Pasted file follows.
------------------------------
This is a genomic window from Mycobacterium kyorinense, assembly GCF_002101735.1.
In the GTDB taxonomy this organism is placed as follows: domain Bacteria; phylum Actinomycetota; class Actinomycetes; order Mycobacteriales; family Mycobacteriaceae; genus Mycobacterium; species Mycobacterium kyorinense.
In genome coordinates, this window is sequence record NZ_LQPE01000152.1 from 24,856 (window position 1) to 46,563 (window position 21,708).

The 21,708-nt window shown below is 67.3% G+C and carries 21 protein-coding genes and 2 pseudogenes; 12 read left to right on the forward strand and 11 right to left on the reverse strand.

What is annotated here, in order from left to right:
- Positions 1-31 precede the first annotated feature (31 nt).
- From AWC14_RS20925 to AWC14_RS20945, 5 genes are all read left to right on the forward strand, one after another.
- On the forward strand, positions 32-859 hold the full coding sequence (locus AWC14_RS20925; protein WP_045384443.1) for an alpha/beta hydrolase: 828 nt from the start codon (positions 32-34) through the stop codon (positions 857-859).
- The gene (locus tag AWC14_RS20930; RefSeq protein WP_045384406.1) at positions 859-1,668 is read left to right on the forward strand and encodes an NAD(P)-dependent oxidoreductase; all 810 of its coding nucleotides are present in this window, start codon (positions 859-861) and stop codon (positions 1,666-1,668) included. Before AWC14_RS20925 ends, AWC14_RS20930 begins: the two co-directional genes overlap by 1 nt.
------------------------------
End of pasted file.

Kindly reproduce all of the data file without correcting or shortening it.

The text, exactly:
This is a genomic window from Mycobacterium kyorinense, assembly GCF_002101735.1.
In the GTDB taxonomy this organism is placed as follows: domain Bacteria; phylum Actinomycetota; class Actinomycetes; order Mycobacteriales; family Mycobacteriaceae; genus Mycobacterium; species Mycobacterium kyorinense.
In genome coordinates, this window is sequence record NZ_LQPE01000152.1 from 24,856 (window position 1) to 46,563 (window position 21,708).

The 21,708-nt window shown below is 67.3% G+C and carries 21 protein-coding genes and 2 pseudogenes; 12 read left to right on the forward strand and 11 right to left on the reverse strand.

What is annotated here, in order from left to right:
- Positions 1-31 precede the first annotated feature (31 nt).
- From AWC14_RS20925 to AWC14_RS20945, 5 genes are all read left to right on the forward strand, one after another.
- On the forward strand, positions 32-859 hold the full coding sequence (locus AWC14_RS20925; protein WP_045384443.1) for an alpha/beta hydrolase: 828 nt from the start codon (positions 32-34) through the stop codon (positions 857-859).
- The gene (locus tag AWC14_RS20930; RefSeq protein WP_045384406.1) at positions 859-1,668 is read left to right on the forward strand and encodes an NAD(P)-dependent oxidoreductase; all 810 of its coding nucleotides are present in this window, start codon (positions 859-861) and stop codon (positions 1,666-1,668) included. Before AWC14_RS20925 ends, AWC14_RS20930 begins: the two co-directional genes overlap by 1 nt.